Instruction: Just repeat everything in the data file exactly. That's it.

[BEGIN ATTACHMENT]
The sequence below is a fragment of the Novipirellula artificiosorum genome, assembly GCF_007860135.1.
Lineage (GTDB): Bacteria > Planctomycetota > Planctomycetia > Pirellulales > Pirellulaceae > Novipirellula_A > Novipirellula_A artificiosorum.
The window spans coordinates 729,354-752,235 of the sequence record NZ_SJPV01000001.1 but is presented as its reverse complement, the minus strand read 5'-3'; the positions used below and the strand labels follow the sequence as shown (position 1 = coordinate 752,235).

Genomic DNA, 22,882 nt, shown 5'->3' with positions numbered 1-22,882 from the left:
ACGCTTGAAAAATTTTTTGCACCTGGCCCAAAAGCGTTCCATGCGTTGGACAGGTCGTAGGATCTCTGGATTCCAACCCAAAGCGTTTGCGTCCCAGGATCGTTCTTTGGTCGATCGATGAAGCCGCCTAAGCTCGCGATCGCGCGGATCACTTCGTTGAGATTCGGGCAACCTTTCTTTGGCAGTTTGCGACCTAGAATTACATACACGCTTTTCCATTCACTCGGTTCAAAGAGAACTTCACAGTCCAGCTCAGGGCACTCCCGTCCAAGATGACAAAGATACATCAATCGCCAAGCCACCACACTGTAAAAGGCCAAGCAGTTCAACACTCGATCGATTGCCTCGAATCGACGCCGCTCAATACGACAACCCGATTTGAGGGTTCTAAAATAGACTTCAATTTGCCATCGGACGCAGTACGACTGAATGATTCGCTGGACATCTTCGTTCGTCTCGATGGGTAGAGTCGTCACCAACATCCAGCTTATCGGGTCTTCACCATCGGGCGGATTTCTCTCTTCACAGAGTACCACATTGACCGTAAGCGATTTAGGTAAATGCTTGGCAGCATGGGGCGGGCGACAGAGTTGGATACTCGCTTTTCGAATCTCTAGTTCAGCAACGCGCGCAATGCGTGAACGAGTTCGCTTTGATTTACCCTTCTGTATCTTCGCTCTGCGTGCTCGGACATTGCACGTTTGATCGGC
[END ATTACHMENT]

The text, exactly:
The sequence below is a fragment of the Novipirellula artificiosorum genome, assembly GCF_007860135.1.
Lineage (GTDB): Bacteria > Planctomycetota > Planctomycetia > Pirellulales > Pirellulaceae > Novipirellula_A > Novipirellula_A artificiosorum.
The window spans coordinates 729,354-752,235 of the sequence record NZ_SJPV01000001.1 but is presented as its reverse complement, the minus strand read 5'-3'; the positions used below and the strand labels follow the sequence as shown (position 1 = coordinate 752,235).

Genomic DNA, 22,882 nt, shown 5'->3' with positions numbered 1-22,882 from the left:
ACGCTTGAAAAATTTTTTGCACCTGGCCCAAAAGCGTTCCATGCGTTGGACAGGTCGTAGGATCTCTGGATTCCAACCCAAAGCGTTTGCGTCCCAGGATCGTTCTTTGGTCGATCGATGAAGCCGCCTAAGCTCGCGATCGCGCGGATCACTTCGTTGAGATTCGGGCAACCTTTCTTTGGCAGTTTGCGACCTAGAATTACATACACGCTTTTCCATTCACTCGGTTCAAAGAGAACTTCACAGTCCAGCTCAGGGCACTCCCGTCCAAGATGACAAAGATACATCAATCGCCAAGCCACCACACTGTAAAAGGCCAAGCAGTTCAACACTCGATCGATTGCCTCGAATCGACGCCGCTCAATACGACAACCCGATTTGAGGGTTCTAAAATAGACTTCAATTTGCCATCGGACGCAGTACGACTGAATGATTCGCTGGACATCTTCGTTCGTCTCGATGGGTAGAGTCGTCACCAACATCCAGCTTATCGGGTCTTCACCATCGGGCGGATTTCTCTCTTCACAGAGTACCACATTGACCGTAAGCGATTTAGGTAAATGCTTGGCAGCATGGGGCGGGCGACAGAGTTGGATACTCGCTTTTCGAATCTCTAGTTCAGCAACGCGCGCAATGCGTGAACGAGTTCGCTTTGATTTACCCTTCTGTATCTTCGCTCTGCGTGCTCGGACATTGCACGTTTGATCGGC